One of the companies currently investing in China is Berry Global, the world’s largest manufacturer of nonwovens, Berry Global announced a plan to invest in Chinese capacity last year. The company, which already has sites in Nanhai and Suzhou, will add a massive Reicofil 5 spunmelt line at a yet-to-be-determined location to capitalize on disposable markets in China, the company says.
“This exciting news demonstrates strong commitment to our customers’ growth around the world, as well as the next step in advancing our market leading position in hygiene and healthcare material solutions,” says Scott Tracey, president of Berry’s Health, Hygiene, and Specialties Division.
Another nonwovens producer with its eye on Asia, if not China, is Suominen. The manufacturer of spunlace and wetlaid nonwovens for wipes, medical and hygiene applications announced that a key part of its next strategic growth period will be expansion into Asia. The company already has operations in North and South Carolina and Europe, but has cited Asia as an important part of being a global player in nonwovens.
Other major nonwovens manufacturers with operations in China include Fitesa, Tenowo, Toray Advanced Materials, PFNonwovens, Lydall, Johns Manville, TWE Group and Freudenberg. These manufacturers represent all of the many technologies and markets for nonwovens and suppliers to these companies—both those based in China and around the world—that are continuously looking at this country for growth.
Meanwhile, Chinese-based producers continue to go strong. Last month, Dalian Ruiguang Nonwoven Group in China reported it has successfully achieved full capacity of 15,000 tons per year on an Andritz neXline wetlace line producing wipes. The line integrates stock preparation, wet forming, hydroentanglement, and drying. Thanks to the flexibility of the line, the customer is able to produce the full range of wipes applications, including industrial composite wipes.
The highly flexible Andritz wetlace technology, combining wet forming and hydroentanglement, is especially suited for the production of flushable wipes that are dispersible, 100% biodegradable, and without any chemical binders. This fulfills the highest environmental standards for the end products and enables production of certified nonwovens quality according to the latest EDANA/INDA guidelines for flushable wipes.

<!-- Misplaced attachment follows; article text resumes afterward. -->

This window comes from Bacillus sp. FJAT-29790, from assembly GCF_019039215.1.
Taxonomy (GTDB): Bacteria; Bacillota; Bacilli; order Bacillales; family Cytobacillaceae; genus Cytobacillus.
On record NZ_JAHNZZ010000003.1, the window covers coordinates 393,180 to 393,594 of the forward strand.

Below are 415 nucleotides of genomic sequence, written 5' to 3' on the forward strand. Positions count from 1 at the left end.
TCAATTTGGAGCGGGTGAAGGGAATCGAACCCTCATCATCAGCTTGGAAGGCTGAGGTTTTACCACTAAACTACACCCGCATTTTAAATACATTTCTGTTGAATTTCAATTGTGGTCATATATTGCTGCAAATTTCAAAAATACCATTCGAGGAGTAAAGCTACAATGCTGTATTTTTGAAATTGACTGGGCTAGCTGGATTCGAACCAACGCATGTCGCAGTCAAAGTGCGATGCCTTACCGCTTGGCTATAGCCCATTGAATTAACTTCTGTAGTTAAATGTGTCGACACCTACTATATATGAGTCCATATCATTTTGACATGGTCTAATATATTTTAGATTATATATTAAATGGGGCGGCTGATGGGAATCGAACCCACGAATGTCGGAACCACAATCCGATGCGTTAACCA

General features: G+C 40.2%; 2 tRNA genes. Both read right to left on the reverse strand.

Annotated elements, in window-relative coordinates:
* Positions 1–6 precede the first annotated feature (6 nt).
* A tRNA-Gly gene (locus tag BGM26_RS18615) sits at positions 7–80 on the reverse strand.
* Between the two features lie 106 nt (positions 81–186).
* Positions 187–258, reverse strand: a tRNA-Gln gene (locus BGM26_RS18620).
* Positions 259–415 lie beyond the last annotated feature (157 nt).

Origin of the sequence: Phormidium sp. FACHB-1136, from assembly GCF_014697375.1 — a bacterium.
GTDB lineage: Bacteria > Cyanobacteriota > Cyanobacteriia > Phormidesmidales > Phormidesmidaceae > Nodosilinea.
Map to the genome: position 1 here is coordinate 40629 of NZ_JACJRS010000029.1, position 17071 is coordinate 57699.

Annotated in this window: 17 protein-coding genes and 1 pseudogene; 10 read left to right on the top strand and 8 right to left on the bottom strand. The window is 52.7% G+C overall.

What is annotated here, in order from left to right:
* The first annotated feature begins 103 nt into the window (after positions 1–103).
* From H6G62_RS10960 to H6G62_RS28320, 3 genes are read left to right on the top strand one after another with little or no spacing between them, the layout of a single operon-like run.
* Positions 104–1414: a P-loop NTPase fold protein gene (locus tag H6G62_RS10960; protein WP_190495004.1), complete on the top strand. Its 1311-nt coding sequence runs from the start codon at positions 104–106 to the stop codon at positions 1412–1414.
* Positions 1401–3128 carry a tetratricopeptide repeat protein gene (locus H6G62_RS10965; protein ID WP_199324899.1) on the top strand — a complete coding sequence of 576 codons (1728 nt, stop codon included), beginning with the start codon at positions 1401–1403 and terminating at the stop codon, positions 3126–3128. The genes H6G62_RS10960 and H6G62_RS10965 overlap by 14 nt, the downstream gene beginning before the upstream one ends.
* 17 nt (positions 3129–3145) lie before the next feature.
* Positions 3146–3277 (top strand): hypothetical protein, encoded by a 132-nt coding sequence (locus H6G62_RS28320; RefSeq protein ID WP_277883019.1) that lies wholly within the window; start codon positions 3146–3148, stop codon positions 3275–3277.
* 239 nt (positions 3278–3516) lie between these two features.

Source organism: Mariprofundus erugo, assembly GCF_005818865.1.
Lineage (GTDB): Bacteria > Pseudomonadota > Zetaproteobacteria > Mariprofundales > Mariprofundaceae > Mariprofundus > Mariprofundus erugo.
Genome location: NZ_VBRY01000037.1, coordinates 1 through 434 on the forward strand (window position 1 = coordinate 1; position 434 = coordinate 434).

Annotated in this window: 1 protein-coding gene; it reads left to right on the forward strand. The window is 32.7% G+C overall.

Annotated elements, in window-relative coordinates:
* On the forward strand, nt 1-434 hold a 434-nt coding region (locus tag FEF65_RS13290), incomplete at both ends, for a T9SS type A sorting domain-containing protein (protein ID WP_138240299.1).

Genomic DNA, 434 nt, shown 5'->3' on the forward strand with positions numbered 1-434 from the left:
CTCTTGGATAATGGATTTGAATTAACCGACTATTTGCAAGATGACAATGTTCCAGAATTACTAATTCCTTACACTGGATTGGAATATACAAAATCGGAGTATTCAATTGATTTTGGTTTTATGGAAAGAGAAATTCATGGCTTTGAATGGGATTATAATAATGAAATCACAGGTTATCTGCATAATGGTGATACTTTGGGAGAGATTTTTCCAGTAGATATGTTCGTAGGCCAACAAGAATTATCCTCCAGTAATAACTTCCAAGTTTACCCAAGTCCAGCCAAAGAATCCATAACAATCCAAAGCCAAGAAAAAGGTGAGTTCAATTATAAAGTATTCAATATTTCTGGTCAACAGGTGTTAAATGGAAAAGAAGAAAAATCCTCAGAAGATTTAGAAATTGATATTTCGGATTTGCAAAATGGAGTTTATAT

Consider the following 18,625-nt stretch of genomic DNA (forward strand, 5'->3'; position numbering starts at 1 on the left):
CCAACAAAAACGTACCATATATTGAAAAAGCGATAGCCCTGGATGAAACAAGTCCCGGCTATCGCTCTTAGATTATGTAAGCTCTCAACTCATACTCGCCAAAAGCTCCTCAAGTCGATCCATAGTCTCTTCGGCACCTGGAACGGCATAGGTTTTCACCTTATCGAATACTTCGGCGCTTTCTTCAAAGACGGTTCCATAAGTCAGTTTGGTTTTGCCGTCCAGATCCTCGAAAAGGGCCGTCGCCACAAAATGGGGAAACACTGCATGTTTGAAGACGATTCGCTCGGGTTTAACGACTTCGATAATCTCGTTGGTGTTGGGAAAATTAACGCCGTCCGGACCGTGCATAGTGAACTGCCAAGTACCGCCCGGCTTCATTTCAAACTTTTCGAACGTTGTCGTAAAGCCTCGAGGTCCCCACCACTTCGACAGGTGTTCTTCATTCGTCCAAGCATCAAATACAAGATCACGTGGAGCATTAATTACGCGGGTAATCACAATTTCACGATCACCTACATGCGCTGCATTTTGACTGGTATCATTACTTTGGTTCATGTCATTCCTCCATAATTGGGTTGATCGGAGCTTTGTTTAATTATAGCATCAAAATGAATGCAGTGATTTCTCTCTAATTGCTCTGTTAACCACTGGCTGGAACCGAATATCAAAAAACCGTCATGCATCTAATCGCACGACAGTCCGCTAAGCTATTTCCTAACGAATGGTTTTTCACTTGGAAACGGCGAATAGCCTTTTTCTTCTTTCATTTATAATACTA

Successful performance by the Andritz neXline wetlace sets a new benchmark in Asia and underlines Andritz’s position as one of the global market leaders for the supply of complete nonwovens lines, key components and services, according to the company.
Dalian Ruiguang Nonwoven Group is one of the leading Chinese producers of nonwovens, supplying its products mainly to international customers.
“The flushable wipes produced on the neXline wetlace line are excellent and fulfill the highest environmental standards. Our customers are more than satisfied,” says Gu Yuanming, president of Dalian Ruiguang.
In terms of end use investment, Autoneum expanded its footprint in China with the addition of two new plants bringing its total number of sites in the country to 10. The ninth Autoneum production facility was officially opened in Pinghu (Zhejiang Province). A further plant in the northeastern city of Shenyang Tiexi (Liaoning Province) is already in the ramp-up phase. The series production of lightweight multifunctional components for noise and heat protection have started at both plants.
The continued strong customer demand for lightweight components for acoustic and thermal management made it necessary to further expand Autoneum’s production capacities in China, the world’s largest automotive market. The company’s Asian production network has been enhanced with a 9000 square meter-plant in the city of Pinghu, located around 100 kilometers southwest of Shanghai, and a production facility in Shenyang Tiexi in the northeast of the country.
Using state-of-the-art production processes, Autoneum Pinghu will manufacture underbody systems made of Ultra-Silent for European, U.S.-American and Chinese customers. These textile underbodies will be installed, among others, in various hybrid models and a fully electric vehicle of a new Chinese car manufacturer.
When operating at full capacity, around 5.5 million underbody components made of Ultra-Silent will be produced in Pinghu each year and delivered just-in-time to the local production facilities of customers. With Ultra-Silent, Autoneum offers the lightest underbody systems for vehicles available on the market: Compared with equivalent components made of plastic they are up to 50% lighter, fully recyclable, reduce noise and thanks to improved aerodynamics help to reduce a vehicle’s fuel consumption and emissions.